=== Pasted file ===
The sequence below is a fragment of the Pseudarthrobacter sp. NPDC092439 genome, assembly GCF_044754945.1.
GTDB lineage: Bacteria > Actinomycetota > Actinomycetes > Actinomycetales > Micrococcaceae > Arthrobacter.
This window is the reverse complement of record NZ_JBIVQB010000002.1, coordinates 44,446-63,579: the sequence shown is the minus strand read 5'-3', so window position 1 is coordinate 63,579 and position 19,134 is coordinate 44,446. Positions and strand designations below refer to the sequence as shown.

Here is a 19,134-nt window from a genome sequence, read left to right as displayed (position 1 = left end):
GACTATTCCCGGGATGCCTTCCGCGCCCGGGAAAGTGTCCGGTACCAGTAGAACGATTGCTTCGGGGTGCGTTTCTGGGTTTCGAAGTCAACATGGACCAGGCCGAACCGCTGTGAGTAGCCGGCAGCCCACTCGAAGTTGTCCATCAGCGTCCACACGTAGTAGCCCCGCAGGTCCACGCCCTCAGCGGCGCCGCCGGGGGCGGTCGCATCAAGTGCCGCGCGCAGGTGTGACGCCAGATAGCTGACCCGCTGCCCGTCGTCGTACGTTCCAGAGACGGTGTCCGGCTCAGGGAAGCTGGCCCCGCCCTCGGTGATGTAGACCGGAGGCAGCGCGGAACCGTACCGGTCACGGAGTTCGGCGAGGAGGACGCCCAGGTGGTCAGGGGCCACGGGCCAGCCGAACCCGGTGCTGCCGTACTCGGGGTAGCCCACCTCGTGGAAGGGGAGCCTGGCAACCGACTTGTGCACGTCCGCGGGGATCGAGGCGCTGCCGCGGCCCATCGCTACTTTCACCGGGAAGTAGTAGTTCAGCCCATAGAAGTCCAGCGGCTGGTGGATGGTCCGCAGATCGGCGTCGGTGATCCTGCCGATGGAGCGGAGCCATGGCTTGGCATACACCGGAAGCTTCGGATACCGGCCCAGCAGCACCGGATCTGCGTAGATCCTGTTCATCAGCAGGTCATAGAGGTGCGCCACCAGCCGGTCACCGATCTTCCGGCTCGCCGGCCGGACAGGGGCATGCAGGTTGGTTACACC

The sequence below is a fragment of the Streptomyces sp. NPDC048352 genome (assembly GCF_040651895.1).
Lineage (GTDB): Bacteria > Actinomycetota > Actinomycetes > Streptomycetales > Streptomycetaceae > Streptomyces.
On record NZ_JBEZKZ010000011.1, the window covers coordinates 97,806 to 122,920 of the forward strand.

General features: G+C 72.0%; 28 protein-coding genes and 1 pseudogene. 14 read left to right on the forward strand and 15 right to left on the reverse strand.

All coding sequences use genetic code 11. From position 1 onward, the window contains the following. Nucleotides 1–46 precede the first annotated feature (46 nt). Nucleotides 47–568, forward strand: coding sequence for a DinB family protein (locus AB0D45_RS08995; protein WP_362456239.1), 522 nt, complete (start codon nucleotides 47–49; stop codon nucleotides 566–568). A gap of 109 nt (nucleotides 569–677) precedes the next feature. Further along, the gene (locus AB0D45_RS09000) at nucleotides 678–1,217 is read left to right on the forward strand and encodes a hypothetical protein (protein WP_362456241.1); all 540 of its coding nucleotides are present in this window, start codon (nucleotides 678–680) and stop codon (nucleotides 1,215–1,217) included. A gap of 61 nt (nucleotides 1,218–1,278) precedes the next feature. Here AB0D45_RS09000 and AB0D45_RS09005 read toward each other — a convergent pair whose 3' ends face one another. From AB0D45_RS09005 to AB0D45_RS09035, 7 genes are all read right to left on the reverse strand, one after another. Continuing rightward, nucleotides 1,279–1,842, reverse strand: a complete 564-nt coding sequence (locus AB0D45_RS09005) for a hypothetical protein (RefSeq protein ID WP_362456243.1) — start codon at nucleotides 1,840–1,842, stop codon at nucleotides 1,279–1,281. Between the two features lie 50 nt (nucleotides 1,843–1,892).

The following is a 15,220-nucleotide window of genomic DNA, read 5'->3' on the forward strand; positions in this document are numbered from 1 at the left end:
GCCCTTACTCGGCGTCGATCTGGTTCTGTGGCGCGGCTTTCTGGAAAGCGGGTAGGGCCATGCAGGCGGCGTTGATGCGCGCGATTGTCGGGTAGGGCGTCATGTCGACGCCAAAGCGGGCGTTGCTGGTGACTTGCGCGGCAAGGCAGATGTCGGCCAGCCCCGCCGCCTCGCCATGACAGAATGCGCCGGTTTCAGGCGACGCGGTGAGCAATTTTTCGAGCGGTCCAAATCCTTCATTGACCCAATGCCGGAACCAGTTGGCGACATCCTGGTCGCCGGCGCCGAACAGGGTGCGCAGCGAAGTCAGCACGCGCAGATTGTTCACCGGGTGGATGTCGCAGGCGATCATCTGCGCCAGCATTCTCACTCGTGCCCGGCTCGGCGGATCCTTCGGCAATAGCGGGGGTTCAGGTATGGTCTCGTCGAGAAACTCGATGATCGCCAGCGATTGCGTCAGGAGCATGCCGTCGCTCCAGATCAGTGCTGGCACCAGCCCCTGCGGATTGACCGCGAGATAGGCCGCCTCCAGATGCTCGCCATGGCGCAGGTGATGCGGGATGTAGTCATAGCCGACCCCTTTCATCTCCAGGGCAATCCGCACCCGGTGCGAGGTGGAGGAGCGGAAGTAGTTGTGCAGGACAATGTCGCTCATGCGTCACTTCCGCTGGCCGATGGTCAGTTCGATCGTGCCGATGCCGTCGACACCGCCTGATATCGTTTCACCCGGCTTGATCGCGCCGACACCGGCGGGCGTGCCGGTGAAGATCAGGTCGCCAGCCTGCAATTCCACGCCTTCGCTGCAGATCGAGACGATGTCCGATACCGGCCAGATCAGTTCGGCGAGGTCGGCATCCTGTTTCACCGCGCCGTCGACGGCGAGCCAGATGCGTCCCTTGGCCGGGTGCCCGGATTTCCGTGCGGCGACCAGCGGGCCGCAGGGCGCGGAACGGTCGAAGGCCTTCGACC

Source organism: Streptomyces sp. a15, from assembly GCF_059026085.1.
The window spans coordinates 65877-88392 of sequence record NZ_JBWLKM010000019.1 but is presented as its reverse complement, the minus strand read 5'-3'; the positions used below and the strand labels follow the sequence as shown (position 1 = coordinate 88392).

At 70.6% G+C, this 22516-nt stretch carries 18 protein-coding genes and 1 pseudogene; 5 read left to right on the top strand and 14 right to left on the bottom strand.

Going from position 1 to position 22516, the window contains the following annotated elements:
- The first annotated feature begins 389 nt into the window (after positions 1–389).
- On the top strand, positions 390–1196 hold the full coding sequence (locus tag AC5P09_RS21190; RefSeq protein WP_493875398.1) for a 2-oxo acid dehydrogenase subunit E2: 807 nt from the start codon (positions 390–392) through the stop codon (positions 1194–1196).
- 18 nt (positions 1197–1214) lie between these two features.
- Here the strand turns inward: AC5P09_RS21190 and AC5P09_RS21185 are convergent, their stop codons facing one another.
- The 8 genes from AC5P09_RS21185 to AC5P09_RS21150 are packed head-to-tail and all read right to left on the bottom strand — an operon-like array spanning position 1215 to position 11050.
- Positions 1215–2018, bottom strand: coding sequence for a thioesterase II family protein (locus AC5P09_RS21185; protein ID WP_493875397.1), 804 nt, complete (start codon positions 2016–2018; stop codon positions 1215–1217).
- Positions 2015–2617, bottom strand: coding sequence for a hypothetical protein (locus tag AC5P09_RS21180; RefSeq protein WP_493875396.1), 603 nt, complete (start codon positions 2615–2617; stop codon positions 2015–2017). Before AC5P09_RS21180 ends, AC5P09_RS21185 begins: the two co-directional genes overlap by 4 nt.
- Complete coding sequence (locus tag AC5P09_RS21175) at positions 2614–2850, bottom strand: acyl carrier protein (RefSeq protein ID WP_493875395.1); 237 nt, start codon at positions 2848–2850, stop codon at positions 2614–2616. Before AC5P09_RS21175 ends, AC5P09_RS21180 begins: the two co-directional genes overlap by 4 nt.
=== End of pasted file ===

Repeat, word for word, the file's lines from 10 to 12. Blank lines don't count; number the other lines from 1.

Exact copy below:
All coding sequences use genetic code 11. From position 1 onward, the window contains the following. Nucleotides 1–46 precede the first annotated feature (46 nt). Nucleotides 47–568, forward strand: coding sequence for a DinB family protein (locus AB0D45_RS08995; protein WP_362456239.1), 522 nt, complete (start codon nucleotides 47–49; stop codon nucleotides 566–568). A gap of 109 nt (nucleotides 569–677) precedes the next feature. Further along, the gene (locus AB0D45_RS09000) at nucleotides 678–1,217 is read left to right on the forward strand and encodes a hypothetical protein (protein WP_362456241.1); all 540 of its coding nucleotides are present in this window, start codon (nucleotides 678–680) and stop codon (nucleotides 1,215–1,217) included. A gap of 61 nt (nucleotides 1,218–1,278) precedes the next feature. Here AB0D45_RS09000 and AB0D45_RS09005 read toward each other — a convergent pair whose 3' ends face one another. From AB0D45_RS09005 to AB0D45_RS09035, 7 genes are all read right to left on the reverse strand, one after another. Continuing rightward, nucleotides 1,279–1,842, reverse strand: a complete 564-nt coding sequence (locus AB0D45_RS09005) for a hypothetical protein (RefSeq protein ID WP_362456243.1) — start codon at nucleotides 1,840–1,842, stop codon at nucleotides 1,279–1,281. Between the two features lie 50 nt (nucleotides 1,843–1,892).

The following is a 15,220-nucleotide window of genomic DNA, read 5'->3' on the forward strand; positions in this document are numbered from 1 at the left end:
GCCCTTACTCGGCGTCGATCTGGTTCTGTGGCGCGGCTTTCTGGAAAGCGGGTAGGGCCATGCAGGCGGCGTTGATGCGCGCGATTGTCGGGTAGGGCGTCATGTCGACGCCAAAGCGGGCGTTGCTGGTGACTTGCGCGGCAAGGCAGATGTCGGCCAGCCCCGCCGCCTCGCCATGACAGAATGCGCCGGTTTCAGGCGACGCGGTGAGCAATTTTTCGAGCGGTCCAAATCCTTCATTGACCCAATGCCGGAACCAGTTGGCGACATCCTGGTCGCCGGCGCCGAACAGGGTGCGCAGCGAAGTCAGCACGCGCAGATTGTTCACCGGGTGGATGTCGCAGGCGATCATCTGCGCCAGCATTCTCACTCGTGCCCGGCTCGGCGGATCCTTCGGCAATAGCGGGGGTTCAGGTATGGTCTCGTCGAGAAACTCGATGATCGCCAGCGATTGCGTCAGGAGCATGCCGTCGCTCCAGATCAGTGCTGGCACCAGCCCCTGCGGATTGACCGCGAGATAGGCCGCCTCCAGATGCTCGCCATGGCGCAGGTGATGCGGGATGTAGTCATAGCCGACCCCTTTCATCTCCAGGGCAATCCGCACCCGGTGCGAGGTGGAGGAGCGGAAGTAGTTGTGCAGGACAATGTCGCTCATGCGTCACTTCCGCTGGCCGATGGTCAGTTCGATCGTGCCGATGCCGTCGACACCGCCTGATATCGTTTCACCCGGCTTGATCGCGCCGACACCGGCGGGCGTGCCGGTGAAGATCAGGTCGCCAGCCTGCAATTCCACGCCTTCGCTGCAGATCGAGACGATGTCCGATACCGGCCAGATCAGTTCGGCGAGGTCGGCATCCTGTTTCACCGCGCCGTCGACGGCGAGCCAGATGCGTCCCTTGGCCGGGTGCCCGGATTTCCGTGCGGCGACCAGCGGGCCGCAGGGCGCGGAACGGTCGAAGGCCTTCGACC